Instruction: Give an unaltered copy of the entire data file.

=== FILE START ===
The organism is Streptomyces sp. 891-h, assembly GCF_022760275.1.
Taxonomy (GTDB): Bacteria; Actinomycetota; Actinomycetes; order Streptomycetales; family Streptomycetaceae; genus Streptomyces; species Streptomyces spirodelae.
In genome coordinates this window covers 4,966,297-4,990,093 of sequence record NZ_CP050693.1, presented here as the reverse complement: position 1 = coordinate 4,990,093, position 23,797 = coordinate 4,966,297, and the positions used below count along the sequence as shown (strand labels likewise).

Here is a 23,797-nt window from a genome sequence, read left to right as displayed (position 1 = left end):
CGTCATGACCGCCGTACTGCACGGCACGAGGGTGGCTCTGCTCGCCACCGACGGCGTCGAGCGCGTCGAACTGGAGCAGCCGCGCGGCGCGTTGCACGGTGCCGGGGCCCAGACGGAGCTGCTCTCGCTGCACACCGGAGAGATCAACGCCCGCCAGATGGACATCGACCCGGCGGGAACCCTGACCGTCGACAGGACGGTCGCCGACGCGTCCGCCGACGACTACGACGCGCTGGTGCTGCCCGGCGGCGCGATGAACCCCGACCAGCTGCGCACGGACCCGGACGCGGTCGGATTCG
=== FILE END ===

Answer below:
The organism is Streptomyces sp. 891-h, assembly GCF_022760275.1.
Taxonomy (GTDB): Bacteria; Actinomycetota; Actinomycetes; order Streptomycetales; family Streptomycetaceae; genus Streptomyces; species Streptomyces spirodelae.
In genome coordinates this window covers 4,966,297-4,990,093 of sequence record NZ_CP050693.1, presented here as the reverse complement: position 1 = coordinate 4,990,093, position 23,797 = coordinate 4,966,297, and the positions used below count along the sequence as shown (strand labels likewise).

Here is a 23,797-nt window from a genome sequence, read left to right as displayed (position 1 = left end):
CGTCATGACCGCCGTACTGCACGGCACGAGGGTGGCTCTGCTCGCCACCGACGGCGTCGAGCGCGTCGAACTGGAGCAGCCGCGCGGCGCGTTGCACGGTGCCGGGGCCCAGACGGAGCTGCTCTCGCTGCACACCGGAGAGATCAACGCCCGCCAGATGGACATCGACCCGGCGGGAACCCTGACCGTCGACAGGACGGTCGCCGACGCGTCCGCCGACGACTACGACGCGCTGGTGCTGCCCGGCGGCGCGATGAACCCCGACCAGCTGCGCACGGACCCGGACGCGGTCGGATTCG